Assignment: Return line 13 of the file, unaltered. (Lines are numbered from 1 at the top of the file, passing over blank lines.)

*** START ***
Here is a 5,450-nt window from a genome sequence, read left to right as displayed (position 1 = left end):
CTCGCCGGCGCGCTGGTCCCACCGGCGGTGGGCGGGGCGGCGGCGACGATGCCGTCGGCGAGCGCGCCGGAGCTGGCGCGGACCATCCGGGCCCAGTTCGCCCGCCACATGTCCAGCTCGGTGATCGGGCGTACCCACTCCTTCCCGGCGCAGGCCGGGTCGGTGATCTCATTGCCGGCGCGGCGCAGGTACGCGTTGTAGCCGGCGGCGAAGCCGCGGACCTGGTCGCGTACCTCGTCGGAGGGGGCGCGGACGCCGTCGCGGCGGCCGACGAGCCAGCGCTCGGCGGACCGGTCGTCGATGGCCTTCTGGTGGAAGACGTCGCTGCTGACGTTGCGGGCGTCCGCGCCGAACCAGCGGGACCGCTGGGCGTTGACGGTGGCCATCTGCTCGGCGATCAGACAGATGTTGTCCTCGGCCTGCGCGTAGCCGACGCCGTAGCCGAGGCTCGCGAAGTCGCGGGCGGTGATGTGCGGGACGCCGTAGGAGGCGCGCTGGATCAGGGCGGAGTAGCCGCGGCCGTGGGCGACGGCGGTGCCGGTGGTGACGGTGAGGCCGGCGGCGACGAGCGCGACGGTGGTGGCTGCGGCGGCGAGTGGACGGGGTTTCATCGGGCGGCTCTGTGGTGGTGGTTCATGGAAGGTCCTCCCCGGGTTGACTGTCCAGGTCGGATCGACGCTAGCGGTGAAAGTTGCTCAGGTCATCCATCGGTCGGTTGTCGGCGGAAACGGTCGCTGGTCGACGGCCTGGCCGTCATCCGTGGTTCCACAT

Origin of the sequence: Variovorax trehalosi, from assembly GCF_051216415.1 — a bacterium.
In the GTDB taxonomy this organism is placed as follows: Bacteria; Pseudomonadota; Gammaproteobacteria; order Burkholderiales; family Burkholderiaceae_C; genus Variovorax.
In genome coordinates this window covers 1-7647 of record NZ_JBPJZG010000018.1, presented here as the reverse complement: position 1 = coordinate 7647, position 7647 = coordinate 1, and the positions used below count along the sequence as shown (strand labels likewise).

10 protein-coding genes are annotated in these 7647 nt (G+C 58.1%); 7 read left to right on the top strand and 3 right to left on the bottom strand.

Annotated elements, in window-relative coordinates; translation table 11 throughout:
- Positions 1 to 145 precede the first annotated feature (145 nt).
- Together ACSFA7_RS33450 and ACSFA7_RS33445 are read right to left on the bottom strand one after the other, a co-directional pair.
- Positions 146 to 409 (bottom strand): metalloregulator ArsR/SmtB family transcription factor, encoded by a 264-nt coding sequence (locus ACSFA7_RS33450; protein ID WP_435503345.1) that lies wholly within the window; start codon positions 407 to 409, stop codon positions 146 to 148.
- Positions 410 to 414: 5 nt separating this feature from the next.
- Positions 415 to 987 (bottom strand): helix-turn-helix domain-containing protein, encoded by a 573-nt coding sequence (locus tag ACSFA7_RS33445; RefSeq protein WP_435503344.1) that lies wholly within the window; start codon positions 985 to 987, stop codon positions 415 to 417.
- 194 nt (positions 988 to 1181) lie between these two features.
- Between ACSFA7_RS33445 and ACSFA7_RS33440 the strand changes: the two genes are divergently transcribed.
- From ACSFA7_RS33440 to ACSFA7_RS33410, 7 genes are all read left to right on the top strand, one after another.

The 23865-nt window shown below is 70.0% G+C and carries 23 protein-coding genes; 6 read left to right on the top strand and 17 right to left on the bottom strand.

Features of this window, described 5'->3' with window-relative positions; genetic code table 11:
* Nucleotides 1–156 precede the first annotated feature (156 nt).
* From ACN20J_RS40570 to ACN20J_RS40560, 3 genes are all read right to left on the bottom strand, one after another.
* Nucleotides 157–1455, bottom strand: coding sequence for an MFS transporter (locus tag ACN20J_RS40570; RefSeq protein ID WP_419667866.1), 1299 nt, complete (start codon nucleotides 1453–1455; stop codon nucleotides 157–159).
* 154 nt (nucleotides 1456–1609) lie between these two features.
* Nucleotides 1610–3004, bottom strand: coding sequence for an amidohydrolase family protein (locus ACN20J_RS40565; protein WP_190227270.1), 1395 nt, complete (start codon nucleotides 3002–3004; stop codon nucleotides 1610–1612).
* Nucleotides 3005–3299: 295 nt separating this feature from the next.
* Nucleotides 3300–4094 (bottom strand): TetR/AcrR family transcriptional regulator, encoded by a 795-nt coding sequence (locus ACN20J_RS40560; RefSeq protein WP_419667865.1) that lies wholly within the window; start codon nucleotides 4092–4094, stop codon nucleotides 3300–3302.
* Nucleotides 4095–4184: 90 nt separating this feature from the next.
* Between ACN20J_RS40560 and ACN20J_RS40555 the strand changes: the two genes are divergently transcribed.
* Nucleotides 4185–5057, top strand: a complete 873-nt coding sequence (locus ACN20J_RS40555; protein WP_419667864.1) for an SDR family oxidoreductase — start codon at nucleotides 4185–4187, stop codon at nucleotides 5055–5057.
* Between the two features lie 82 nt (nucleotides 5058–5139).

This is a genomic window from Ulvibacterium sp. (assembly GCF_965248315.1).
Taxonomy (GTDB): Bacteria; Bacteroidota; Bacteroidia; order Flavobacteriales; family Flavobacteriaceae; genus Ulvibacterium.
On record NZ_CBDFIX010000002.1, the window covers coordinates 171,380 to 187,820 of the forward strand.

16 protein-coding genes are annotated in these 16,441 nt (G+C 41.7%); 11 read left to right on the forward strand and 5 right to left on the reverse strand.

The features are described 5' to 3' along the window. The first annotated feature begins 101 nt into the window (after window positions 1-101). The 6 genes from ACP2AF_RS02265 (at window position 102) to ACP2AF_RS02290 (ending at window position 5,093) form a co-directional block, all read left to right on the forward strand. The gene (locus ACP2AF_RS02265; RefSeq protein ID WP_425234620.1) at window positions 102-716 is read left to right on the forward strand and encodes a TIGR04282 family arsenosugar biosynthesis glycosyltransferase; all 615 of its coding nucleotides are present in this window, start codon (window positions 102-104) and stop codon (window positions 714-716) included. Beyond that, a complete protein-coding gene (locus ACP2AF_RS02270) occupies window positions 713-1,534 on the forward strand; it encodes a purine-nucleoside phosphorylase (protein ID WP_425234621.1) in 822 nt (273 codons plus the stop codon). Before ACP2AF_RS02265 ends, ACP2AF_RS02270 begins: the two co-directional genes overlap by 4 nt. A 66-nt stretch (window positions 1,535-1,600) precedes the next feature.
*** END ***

- 194 nt (positions 988 to 1181) lie between these two features.